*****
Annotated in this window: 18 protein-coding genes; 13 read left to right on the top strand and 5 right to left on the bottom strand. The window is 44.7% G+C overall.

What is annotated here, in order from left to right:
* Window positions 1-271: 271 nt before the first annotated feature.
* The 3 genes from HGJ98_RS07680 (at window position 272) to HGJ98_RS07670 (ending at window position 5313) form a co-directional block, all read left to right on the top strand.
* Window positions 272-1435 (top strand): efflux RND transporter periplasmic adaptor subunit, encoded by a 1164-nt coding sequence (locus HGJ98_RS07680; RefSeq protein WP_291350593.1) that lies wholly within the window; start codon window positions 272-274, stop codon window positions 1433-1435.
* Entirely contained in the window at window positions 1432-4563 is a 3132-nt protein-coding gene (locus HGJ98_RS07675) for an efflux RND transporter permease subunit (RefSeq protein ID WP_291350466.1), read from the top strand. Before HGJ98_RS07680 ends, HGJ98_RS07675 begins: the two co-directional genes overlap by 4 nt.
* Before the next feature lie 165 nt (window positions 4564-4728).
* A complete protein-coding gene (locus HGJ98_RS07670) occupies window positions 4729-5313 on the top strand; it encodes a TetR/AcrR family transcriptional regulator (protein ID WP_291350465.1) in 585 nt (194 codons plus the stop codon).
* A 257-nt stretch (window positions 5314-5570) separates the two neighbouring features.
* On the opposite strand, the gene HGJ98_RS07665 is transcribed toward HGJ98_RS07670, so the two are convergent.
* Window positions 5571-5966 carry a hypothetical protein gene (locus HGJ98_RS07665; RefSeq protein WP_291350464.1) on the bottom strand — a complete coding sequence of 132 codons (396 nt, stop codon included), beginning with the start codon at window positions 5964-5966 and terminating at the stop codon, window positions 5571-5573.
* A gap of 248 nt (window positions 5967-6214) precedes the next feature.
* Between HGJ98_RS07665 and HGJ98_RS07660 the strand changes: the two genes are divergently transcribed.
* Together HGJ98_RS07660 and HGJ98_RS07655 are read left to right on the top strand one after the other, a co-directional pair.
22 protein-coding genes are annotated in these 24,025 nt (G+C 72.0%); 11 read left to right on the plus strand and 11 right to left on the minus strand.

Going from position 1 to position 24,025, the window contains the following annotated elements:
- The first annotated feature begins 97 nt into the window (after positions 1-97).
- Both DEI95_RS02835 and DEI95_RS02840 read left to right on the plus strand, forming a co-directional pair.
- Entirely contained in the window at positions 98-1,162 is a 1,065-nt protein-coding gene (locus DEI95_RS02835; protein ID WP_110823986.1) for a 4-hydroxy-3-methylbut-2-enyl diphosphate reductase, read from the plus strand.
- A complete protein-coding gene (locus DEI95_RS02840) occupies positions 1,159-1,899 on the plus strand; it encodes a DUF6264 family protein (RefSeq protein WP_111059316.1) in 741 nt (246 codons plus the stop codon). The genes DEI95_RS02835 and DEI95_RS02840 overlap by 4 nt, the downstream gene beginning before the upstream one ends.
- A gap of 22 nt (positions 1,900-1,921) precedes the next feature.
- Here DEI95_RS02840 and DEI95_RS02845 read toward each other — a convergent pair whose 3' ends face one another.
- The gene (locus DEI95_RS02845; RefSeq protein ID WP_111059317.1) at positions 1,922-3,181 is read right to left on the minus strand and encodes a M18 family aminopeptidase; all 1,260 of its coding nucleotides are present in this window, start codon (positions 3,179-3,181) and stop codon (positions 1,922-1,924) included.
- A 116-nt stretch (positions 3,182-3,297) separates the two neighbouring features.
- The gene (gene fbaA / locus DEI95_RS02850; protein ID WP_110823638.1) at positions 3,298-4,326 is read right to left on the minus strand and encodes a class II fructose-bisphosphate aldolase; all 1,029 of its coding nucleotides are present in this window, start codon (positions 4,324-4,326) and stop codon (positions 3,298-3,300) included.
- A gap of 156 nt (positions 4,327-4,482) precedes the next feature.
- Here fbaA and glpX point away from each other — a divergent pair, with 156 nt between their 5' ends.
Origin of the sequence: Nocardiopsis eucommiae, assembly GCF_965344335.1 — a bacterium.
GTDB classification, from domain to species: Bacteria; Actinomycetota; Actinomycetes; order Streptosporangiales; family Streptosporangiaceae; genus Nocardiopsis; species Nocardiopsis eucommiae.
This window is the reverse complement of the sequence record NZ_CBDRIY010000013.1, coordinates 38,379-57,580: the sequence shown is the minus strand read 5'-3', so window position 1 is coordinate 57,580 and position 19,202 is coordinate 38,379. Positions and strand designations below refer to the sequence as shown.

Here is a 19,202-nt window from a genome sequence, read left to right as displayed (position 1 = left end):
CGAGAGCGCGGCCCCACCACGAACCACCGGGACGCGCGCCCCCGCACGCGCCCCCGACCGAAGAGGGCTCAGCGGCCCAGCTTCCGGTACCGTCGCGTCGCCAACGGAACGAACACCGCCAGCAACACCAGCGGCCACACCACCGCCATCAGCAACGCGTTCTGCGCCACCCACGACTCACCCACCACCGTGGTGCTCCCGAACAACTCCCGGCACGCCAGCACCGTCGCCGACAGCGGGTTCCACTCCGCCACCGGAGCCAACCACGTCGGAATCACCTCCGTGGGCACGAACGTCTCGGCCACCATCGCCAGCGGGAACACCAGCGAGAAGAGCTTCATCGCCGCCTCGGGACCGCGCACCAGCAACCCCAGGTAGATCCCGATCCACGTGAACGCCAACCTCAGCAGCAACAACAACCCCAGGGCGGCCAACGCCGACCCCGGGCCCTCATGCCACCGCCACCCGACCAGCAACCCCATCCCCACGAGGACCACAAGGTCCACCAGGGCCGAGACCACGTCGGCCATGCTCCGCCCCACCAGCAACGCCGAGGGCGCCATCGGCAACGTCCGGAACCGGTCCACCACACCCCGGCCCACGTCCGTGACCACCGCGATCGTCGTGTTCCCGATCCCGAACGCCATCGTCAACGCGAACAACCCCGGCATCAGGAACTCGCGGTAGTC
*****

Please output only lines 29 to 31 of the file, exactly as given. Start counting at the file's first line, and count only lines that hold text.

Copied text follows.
GTDB classification, from domain to species: Bacteria; Actinomycetota; Actinomycetes; order Streptosporangiales; family Streptosporangiaceae; genus Nocardiopsis; species Nocardiopsis eucommiae.
This window is the reverse complement of the sequence record NZ_CBDRIY010000013.1, coordinates 38,379-57,580: the sequence shown is the minus strand read 5'-3', so window position 1 is coordinate 57,580 and position 19,202 is coordinate 38,379. Positions and strand designations below refer to the sequence as shown.

Here is a 19,202-nt window from a genome sequence, read left to right as displayed (position 1 = left end):